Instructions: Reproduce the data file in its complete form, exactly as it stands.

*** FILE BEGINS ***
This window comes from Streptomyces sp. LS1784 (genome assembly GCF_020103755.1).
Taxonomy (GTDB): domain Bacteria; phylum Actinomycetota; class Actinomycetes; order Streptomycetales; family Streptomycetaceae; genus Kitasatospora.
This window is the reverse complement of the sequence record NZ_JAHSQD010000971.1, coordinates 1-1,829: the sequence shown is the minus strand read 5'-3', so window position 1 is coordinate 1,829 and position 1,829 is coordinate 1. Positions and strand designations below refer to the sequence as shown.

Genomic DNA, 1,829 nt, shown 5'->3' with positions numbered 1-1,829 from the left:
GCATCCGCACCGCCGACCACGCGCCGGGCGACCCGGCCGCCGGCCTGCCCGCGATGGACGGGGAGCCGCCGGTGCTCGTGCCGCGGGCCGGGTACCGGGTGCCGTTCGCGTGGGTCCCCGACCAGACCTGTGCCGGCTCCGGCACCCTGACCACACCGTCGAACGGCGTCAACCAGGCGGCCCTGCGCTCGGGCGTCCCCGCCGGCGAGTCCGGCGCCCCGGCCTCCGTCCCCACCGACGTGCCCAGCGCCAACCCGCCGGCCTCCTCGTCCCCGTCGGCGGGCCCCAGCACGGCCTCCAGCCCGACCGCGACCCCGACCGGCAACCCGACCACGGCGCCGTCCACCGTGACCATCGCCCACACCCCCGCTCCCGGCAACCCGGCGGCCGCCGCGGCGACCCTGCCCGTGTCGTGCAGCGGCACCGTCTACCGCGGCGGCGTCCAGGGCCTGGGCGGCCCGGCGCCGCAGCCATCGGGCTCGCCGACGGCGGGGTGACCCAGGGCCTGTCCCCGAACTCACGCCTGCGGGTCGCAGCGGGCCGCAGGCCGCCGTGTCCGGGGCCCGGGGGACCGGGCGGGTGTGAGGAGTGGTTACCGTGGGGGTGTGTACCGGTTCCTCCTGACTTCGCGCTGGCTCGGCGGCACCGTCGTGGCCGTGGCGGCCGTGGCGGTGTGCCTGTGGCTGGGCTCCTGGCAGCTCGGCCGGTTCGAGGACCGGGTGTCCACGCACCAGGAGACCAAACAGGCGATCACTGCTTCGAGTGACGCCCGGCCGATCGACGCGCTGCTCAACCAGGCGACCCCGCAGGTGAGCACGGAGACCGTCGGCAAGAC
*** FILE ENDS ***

This window comes from Streptomyces sp. LS1784 (genome assembly GCF_020103755.1).
Taxonomy (GTDB): domain Bacteria; phylum Actinomycetota; class Actinomycetes; order Streptomycetales; family Streptomycetaceae; genus Kitasatospora.
This window is the reverse complement of the sequence record NZ_JAHSQD010000971.1, coordinates 1-1,829: the sequence shown is the minus strand read 5'-3', so window position 1 is coordinate 1,829 and position 1,829 is coordinate 1. Positions and strand designations below refer to the sequence as shown.

Genomic DNA, 1,829 nt, shown 5'->3' with positions numbered 1-1,829 from the left:
GCATCCGCACCGCCGACCACGCGCCGGGCGACCCGGCCGCCGGCCTGCCCGCGATGGACGGGGAGCCGCCGGTGCTCGTGCCGCGGGCCGGGTACCGGGTGCCGTTCGCGTGGGTCCCCGACCAGACCTGTGCCGGCTCCGGCACCCTGACCACACCGTCGAACGGCGTCAACCAGGCGGCCCTGCGCTCGGGCGTCCCCGCCGGCGAGTCCGGCGCCCCGGCCTCCGTCCCCACCGACGTGCCCAGCGCCAACCCGCCGGCCTCCTCGTCCCCGTCGGCGGGCCCCAGCACGGCCTCCAGCCCGACCGCGACCCCGACCGGCAACCCGACCACGGCGCCGTCCACCGTGACCATCGCCCACACCCCCGCTCCCGGCAACCCGGCGGCCGCCGCGGCGACCCTGCCCGTGTCGTGCAGCGGCACCGTCTACCGCGGCGGCGTCCAGGGCCTGGGCGGCCCGGCGCCGCAGCCATCGGGCTCGCCGACGGCGGGGTGACCCAGGGCCTGTCCCCGAACTCACGCCTGCGGGTCGCAGCGGGCCGCAGGCCGCCGTGTCCGGGGCCCGGGGGACCGGGCGGGTGTGAGGAGTGGTTACCGTGGGGGTGTGTACCGGTTCCTCCTGACTTCGCGCTGGCTCGGCGGCACCGTCGTGGCCGTGGCGGCCGTGGCGGTGTGCCTGTGGCTGGGCTCCTGGCAGCTCGGCCGGTTCGAGGACCGGGTGTCCACGCACCAGGAGACCAAACAGGCGATCACTGCTTCGAGTGACGCCCGGCCGATCGACGCGCTGCTCAACCAGGCGACCCCGCAGGTGAGCACGGAGACCGTCGGCAAGAC